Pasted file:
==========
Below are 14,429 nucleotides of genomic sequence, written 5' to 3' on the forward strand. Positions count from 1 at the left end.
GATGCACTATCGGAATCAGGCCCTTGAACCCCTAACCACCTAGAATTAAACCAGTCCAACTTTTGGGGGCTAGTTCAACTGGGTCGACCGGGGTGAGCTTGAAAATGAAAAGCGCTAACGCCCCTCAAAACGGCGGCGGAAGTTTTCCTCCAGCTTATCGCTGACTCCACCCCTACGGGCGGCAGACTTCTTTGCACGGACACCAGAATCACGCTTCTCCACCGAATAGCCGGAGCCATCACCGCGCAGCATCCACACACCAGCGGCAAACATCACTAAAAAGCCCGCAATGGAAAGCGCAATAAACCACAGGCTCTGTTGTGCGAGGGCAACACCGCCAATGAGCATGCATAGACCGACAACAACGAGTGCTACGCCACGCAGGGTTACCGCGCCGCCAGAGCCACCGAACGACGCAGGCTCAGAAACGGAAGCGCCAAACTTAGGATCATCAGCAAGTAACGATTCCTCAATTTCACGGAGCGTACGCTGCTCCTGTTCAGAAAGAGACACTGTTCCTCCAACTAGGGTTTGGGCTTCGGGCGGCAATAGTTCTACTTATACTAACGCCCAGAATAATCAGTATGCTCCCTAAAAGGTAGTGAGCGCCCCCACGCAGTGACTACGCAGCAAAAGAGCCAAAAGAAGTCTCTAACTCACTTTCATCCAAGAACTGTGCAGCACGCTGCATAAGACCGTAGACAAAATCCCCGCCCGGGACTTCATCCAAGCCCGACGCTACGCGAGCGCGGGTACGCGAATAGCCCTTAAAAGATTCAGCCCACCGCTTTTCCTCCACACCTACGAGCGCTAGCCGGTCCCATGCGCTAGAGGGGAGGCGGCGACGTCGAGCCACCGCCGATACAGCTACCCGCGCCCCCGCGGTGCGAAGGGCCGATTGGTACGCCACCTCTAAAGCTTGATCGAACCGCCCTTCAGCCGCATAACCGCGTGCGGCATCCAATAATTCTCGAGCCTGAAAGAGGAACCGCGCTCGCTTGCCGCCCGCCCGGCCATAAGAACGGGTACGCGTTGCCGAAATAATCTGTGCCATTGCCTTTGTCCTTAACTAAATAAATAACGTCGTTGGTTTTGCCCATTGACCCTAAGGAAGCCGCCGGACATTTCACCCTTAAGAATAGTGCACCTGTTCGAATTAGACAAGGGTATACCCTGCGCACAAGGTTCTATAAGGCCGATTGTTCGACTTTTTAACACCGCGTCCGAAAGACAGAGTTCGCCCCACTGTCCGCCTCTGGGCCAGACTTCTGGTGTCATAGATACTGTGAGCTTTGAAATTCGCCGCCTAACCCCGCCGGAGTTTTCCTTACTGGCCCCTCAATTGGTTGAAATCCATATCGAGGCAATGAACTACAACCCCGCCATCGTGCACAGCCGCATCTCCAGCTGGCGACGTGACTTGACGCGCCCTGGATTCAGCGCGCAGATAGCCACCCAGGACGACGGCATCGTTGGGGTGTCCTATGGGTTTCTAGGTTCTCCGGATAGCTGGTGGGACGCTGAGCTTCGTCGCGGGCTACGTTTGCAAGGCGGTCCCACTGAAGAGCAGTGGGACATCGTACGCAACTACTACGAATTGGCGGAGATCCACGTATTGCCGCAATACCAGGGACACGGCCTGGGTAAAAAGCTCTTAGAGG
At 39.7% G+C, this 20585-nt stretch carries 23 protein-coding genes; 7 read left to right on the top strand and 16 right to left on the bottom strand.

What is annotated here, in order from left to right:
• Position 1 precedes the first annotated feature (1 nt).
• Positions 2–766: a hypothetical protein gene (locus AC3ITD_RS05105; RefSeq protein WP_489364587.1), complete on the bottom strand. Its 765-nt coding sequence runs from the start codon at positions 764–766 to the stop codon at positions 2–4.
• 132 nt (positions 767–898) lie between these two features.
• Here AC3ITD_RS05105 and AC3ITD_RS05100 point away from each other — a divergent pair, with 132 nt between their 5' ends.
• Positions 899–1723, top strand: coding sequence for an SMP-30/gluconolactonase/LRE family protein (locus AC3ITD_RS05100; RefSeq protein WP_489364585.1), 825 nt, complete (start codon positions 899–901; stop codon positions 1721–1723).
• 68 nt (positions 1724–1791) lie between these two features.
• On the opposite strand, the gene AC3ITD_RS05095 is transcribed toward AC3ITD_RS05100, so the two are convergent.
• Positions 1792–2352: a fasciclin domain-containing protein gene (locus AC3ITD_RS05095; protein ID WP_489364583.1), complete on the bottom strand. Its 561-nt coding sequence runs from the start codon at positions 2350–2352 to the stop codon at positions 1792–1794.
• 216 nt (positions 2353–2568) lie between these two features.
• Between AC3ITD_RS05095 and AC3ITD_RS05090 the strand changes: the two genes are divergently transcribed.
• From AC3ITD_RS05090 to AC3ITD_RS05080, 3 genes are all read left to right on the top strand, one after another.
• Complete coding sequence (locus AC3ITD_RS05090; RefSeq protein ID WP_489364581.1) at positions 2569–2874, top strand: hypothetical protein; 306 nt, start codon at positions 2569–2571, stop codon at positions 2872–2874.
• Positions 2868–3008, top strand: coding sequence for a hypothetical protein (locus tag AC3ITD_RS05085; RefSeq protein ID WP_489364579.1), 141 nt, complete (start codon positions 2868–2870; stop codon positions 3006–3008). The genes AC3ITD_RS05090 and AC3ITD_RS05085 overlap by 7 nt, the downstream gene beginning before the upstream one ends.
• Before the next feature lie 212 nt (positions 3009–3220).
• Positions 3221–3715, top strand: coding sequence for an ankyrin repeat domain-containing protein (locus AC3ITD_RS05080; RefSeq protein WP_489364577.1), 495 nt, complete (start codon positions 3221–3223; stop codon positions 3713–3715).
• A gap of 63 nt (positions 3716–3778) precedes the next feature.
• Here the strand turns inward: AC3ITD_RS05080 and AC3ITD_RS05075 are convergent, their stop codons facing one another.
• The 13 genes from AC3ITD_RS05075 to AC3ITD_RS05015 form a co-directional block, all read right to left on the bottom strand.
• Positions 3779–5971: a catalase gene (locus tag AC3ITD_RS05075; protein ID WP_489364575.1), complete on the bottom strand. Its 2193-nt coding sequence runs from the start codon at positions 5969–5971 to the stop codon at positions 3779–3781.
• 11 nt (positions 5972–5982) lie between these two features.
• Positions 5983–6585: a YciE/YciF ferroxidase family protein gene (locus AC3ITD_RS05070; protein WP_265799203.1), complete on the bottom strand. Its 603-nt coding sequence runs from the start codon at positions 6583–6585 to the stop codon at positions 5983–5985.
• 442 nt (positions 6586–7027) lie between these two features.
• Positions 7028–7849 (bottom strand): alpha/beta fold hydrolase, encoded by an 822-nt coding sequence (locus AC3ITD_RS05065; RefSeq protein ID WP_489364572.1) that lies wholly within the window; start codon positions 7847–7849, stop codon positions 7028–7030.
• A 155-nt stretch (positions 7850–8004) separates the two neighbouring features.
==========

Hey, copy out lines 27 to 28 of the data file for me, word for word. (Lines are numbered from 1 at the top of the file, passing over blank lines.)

• Positions 7028–7849 (bottom strand): alpha/beta fold hydrolase, encoded by an 822-nt coding sequence (locus AC3ITD_RS05065; RefSeq protein ID WP_489364572.1) that lies wholly within the window; start codon positions 7847–7849, stop codon positions 7028–7030.
• A 155-nt stretch (positions 7850–8004) separates the two neighbouring features.